Thanksgiving is More Than Turkey
It's easy for the Thanksgiving holiday to be little more than a day spent with family or friends and eating too much. However, Thanksgiving not only as a holiday, but as a lifestyle, is far more important to your physical and emotional wellbeing.
Improve Quality of Life
Dr. Robert Emmons of the University of California has been studying gratitude for almost ten years and is considered by many to be the world’s leading authority on gratitude. He is the author of the book, “How the New Science of Gratitude Can Make You Happier.” The book is based on research involving thousands of people and is conducted by a number of different researchers around the world. The results of the study indicated that daily gratitude exercises resulted in higher reported levels of alertness, enthusiasm, determination, optimism, and energy. In addition, those who actively practiced gratitude experienced less depression and stress, were more likely to help others, exercised more regularly, and made greater progress toward achieving personal goals.
In addition, Dr. Emmons’ research shows that those who practice gratitude tend to be more creative, bounce back more quickly from adversity, have stronger immune systems, and have stronger social relationships than those who don’t practice gratitude. He further points out that “To say we feel grateful is not to say that everything in our lives is necessarily great. It just means we are aware of our blessings.”
Appreciate Every Day’s Gifts
People tend to take for granted the good that is already present in their lives. Imagine losing some of the things that you take for granted, such as your home, your ability to see or hear, your ability to walk, or anything that currently gives you comfort. Then imagine getting each of these things back, one-by-one, and consider how grateful you would be for each and every one. In addition, start finding joy in the small things instead of holding out for the big achievements, getting the promotion, having a comfortable nest egg saved up, getting married, having the baby, etc., before allowing yourself to feel gratitude and joy.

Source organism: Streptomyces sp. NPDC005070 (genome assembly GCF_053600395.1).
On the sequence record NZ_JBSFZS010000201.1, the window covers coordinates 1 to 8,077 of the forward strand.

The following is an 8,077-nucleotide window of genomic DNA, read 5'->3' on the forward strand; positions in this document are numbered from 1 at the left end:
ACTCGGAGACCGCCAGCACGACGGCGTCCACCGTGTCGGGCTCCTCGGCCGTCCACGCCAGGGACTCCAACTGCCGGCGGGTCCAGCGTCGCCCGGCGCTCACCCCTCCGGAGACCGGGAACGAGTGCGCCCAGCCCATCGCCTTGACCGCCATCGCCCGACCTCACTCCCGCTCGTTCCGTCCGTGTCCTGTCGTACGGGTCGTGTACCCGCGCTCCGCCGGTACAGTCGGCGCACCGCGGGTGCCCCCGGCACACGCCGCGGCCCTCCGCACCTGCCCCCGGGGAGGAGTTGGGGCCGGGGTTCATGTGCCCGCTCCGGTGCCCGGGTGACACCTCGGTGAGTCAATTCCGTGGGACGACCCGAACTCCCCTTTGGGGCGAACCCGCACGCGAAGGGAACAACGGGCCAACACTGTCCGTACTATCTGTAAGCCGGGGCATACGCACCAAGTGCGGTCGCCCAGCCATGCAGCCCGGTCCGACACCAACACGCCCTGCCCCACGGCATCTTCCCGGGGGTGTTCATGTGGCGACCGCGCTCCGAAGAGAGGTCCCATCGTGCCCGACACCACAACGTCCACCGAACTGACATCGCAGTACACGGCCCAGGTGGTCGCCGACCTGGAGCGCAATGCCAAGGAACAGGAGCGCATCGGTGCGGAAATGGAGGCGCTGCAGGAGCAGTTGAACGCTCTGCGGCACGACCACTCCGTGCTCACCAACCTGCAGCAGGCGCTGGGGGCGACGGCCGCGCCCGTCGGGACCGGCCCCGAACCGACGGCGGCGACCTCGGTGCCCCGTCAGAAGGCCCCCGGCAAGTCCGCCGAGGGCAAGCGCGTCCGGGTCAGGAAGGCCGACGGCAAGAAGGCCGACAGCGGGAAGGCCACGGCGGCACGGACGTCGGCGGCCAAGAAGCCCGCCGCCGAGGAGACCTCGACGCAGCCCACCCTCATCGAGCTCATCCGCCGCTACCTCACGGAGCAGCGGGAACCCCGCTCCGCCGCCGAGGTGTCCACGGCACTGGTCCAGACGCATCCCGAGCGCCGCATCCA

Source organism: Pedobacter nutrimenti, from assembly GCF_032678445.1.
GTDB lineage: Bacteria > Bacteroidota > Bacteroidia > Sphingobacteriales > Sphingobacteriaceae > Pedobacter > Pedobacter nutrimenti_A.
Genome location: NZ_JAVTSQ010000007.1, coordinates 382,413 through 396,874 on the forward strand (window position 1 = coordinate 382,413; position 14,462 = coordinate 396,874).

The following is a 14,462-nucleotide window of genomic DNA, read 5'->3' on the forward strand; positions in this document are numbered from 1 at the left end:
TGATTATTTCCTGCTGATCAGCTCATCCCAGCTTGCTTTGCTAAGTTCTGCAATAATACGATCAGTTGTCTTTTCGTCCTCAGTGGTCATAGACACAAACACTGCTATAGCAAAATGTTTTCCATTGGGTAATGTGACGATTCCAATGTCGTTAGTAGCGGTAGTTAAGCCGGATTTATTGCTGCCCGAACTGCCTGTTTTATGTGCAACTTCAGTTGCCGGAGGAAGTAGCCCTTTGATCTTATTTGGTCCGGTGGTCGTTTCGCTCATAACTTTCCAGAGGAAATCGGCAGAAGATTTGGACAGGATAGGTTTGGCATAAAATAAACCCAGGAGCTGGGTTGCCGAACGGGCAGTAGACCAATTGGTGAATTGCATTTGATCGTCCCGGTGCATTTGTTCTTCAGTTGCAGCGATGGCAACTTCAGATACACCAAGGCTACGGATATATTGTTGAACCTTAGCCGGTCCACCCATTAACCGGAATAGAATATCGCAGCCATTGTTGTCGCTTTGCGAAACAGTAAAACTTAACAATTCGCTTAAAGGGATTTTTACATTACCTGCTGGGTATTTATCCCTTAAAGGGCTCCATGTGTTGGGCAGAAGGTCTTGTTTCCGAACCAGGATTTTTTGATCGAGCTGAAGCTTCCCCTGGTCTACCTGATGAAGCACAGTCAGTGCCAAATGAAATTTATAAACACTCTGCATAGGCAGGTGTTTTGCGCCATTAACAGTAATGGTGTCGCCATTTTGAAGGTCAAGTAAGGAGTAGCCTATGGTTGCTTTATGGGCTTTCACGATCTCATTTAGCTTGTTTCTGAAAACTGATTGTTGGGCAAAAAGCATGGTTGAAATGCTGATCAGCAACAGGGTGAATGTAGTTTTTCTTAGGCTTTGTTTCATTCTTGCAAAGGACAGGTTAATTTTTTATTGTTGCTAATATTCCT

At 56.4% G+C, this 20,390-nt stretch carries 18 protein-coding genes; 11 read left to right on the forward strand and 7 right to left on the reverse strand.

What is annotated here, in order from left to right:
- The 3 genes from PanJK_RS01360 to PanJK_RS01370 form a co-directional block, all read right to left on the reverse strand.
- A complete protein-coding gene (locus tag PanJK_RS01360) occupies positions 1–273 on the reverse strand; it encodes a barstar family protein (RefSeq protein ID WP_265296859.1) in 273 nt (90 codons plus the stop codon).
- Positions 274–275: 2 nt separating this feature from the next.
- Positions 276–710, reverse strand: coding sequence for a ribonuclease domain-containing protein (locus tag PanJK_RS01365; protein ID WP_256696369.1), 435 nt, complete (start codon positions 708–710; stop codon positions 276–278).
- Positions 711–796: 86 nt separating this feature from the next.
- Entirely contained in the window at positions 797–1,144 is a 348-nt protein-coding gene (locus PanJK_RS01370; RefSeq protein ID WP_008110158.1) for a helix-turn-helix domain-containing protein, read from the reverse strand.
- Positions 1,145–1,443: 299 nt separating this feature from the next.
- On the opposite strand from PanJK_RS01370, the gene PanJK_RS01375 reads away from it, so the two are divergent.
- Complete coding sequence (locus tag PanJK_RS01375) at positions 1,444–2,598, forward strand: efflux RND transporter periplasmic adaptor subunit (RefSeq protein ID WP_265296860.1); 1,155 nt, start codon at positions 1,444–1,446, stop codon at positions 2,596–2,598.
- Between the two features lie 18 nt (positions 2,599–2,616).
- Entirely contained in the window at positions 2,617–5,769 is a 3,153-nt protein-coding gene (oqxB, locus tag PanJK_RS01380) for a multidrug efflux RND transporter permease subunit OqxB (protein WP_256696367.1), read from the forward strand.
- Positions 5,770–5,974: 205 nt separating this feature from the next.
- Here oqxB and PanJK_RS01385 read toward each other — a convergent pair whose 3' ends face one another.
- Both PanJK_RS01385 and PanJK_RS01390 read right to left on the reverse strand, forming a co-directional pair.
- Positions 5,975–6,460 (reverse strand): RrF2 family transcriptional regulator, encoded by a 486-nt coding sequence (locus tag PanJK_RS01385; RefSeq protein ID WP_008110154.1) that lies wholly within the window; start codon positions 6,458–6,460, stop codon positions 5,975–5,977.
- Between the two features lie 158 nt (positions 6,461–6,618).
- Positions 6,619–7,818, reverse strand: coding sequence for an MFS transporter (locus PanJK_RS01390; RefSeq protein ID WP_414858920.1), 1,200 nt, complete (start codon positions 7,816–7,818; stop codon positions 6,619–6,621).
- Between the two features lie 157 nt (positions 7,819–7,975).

Another way to use gratitude to appreciate life more fully is to put things in their proper perspective. When things don’t go your way, remember that every difficulty carries within it the seeds of an equal or greater benefit. In the face of adversity, ask yourself: “What’s good about this?”, “What can I learn from this?”, and “How can I benefit from this?”
A Bit Pollyanna?
Being grateful for what you have is by no means suggesting you “look through rose-colored glasses.” Many individuals are dealing with serious emotional difficulties, and gratitude can be a distant hope. However, as Emmons’ research clearly points out, individuals who were genuinely grateful were emotionally more healthy, had greater self-esteem, and more optimism for the future.